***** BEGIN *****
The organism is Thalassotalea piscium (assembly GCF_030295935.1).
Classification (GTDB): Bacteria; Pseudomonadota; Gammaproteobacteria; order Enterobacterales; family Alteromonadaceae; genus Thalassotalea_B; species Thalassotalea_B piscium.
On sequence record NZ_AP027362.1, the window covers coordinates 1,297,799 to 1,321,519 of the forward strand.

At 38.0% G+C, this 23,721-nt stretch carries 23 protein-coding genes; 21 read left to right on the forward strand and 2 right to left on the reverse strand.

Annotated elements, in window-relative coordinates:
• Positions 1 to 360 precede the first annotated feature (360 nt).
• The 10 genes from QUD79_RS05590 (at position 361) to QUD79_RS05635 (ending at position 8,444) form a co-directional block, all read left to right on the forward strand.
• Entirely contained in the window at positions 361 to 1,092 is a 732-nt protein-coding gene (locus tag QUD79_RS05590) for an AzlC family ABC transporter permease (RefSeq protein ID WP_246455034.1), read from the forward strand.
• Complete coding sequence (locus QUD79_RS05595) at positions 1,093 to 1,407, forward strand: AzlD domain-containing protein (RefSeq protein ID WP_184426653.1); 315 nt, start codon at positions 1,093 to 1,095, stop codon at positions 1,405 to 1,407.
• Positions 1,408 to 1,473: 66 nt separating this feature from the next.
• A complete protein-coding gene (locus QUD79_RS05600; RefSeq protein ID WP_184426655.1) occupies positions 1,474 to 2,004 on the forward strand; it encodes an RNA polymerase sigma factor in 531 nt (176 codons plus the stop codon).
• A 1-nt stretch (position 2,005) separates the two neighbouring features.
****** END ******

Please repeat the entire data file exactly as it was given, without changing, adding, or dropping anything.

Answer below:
The organism is Thalassotalea piscium (assembly GCF_030295935.1).
Classification (GTDB): Bacteria; Pseudomonadota; Gammaproteobacteria; order Enterobacterales; family Alteromonadaceae; genus Thalassotalea_B; species Thalassotalea_B piscium.
On sequence record NZ_AP027362.1, the window covers coordinates 1,297,799 to 1,321,519 of the forward strand.

At 38.0% G+C, this 23,721-nt stretch carries 23 protein-coding genes; 21 read left to right on the forward strand and 2 right to left on the reverse strand.

Annotated elements, in window-relative coordinates:
• Positions 1 to 360 precede the first annotated feature (360 nt).
• The 10 genes from QUD79_RS05590 (at position 361) to QUD79_RS05635 (ending at position 8,444) form a co-directional block, all read left to right on the forward strand.
• Entirely contained in the window at positions 361 to 1,092 is a 732-nt protein-coding gene (locus tag QUD79_RS05590) for an AzlC family ABC transporter permease (RefSeq protein ID WP_246455034.1), read from the forward strand.
• Complete coding sequence (locus QUD79_RS05595) at positions 1,093 to 1,407, forward strand: AzlD domain-containing protein (RefSeq protein ID WP_184426653.1); 315 nt, start codon at positions 1,093 to 1,095, stop codon at positions 1,405 to 1,407.
• Positions 1,408 to 1,473: 66 nt separating this feature from the next.
• A complete protein-coding gene (locus QUD79_RS05600; RefSeq protein ID WP_184426655.1) occupies positions 1,474 to 2,004 on the forward strand; it encodes an RNA polymerase sigma factor in 531 nt (176 codons plus the stop codon).
• A 1-nt stretch (position 2,005) separates the two neighbouring features.